However, Clause 3(2)(d) of the Bill conferred discretion on the Minister responsible for intelligence services, on good cause shown, to provide an exemption to the declassification trigger contained in Clause 26(c). The Bill did not give content to the "good cause" requirement in terms of which an exemption may be granted.  SANEF submitted that such a requirement was excessively broad and failed to capture the principle that State information must be accessible, open and transparent, unless its non-disclosure was reasonable and justifiable in terms of the Constitution.

The intrinsic value approach in Clause 8 was criticised as nothing more than a one-sided means to determine whether State information should or should not be disclosed, in that it unduly favoured the right of the State not to disclose information over the Constitutional right to access State information.

Chapter 5 of the Bill specified the types of information that would require protection against disclosure. This construct was problematic. Clause 5(2) of the Bill acknowledged that State information was not automatically protected against disclosure.  However, within this broad category of information, the Bill then proceeded to declare all sensitive, commercial or personal information to be classified information. It was submitted that the protection from disclosure of sensitive information should be confined to national security concerns, as opposed to broad national interest concerns, under which any information, whether actually sensitive or not, may be conveniently situated. Confining the limitation on disclosure to national security issues would ensure the least restrictive limitation on the fundamental principles of openness and transparency.

Given the approach that was taken to the practicability of status reviews, the power to classify was, in practical terms, an unfettered one.  This was due to the non-existence of any effective mechanism to test whether the classification complied with the requirements of the Bill and passed constitutional muster. Clause 19(2) and Clause 21(7) of the Bill were problematic because they unnecessarily placed information that did not directly threaten the national interest or that did not directly infringe upon personal or commercial concerns, beyond the reach of disclosure, simply on the basis of its association with classified information. The Bill did not seek the least restrictive means to achieve its purpose. It accordingly unjustifiably infringed upon the constitutional right to access to information. SANEF took the view that information classified on the grounds of preventing national interest from being harmed was excessively wide-ranging, and encompassed virtually all the activities of journalists.  The grounds therefore had the potential to conceal genuine areas of legitimate public concern. The effect of these prohibitions was that to criminalise ordinary journalistic activity and to render journalists severely susceptible to prosecution. SANEF had further concerns about status reviews, independence and impartiality, maximum protection periods and constitutional matters.

Adv Swart asked what SANEF believed should be included in the public interest exemption.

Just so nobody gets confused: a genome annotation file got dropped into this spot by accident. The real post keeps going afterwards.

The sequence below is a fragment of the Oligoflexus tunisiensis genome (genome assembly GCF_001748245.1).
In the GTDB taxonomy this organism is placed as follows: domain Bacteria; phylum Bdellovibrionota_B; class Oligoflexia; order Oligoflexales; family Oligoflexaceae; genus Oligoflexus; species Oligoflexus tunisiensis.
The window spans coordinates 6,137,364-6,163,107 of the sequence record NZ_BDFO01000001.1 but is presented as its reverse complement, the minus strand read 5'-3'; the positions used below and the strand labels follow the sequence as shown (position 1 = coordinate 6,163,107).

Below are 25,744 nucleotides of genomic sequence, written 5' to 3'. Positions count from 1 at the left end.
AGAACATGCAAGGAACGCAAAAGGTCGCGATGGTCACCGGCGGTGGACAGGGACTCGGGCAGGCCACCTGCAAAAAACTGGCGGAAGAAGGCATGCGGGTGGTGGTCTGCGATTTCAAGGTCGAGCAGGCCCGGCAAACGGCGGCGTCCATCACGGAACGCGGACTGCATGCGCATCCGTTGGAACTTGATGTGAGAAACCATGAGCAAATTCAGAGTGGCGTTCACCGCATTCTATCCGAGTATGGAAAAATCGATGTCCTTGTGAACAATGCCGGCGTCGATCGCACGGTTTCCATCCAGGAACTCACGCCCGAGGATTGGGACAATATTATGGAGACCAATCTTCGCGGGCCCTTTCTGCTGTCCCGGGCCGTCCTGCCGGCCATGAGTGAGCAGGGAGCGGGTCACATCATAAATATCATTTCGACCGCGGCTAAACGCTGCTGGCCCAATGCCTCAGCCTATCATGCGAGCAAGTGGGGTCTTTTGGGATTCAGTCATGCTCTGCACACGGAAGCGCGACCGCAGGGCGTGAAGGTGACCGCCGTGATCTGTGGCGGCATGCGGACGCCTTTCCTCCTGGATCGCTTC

Mr Delaney replied that the public interest was a difficult matter. He did have a formulation of how the public interest should be drafted but he was not sure it would be satisfactory. He suggested that the formulation be along the lines of: “notwithstanding any other provision in this Act, any act which constitutes a genuine and bona fide act in furtherance or promotion of public interest shall not constitute an offence.” It was difficult to come up with a definition of public interest and this should be left the adjudicators.

Adv Swart clarified that he wanted to know how a public interest clause would be regulated.

Dr Cwele asked for a reason why national interest should be reduced to national security, and what SANEF was suggesting should be narrowed.

Mr Delaney replied that SANEF did not understand in what circumstances national interest of the republic in the spheres of free trade and sound international relations would require such a level of secrecy

Mr Landers asked if SANEF accepted that legislation of this nature was necessary.

Mr Delaney replied that it was a welcome departure from the original legislation. There were many good aspects to this Bill.

Dr Cwele asked if SANEF was asking for special protection for journalists.

Mr Delaney replied that it was not advocating that there should be special protection for journalists. The public interest issue would be particularly important for journalists, as expressed by clauses 45 and 46.

Adv Swart mentioned that sound international relations were vital because unsound international relations were the recipe for unsound economic relations. He continued that changing the word from national “interest” to “security” would not change anything.

Mr I Vadi (ANC) noted that there were calls for protection for journalists, and that they were in the information business. Sometimes journalists could, even unwittingly, work as spies. He asked how it would be possible to combat such occurrences.

Mr Raymond Louw, Councillor Member, SANEF, replied that that there might be spies but a Bill could not seek to adversely affect all the journalists because of a few that might be acting as spies. He felt that the only alternative was that all should be watched.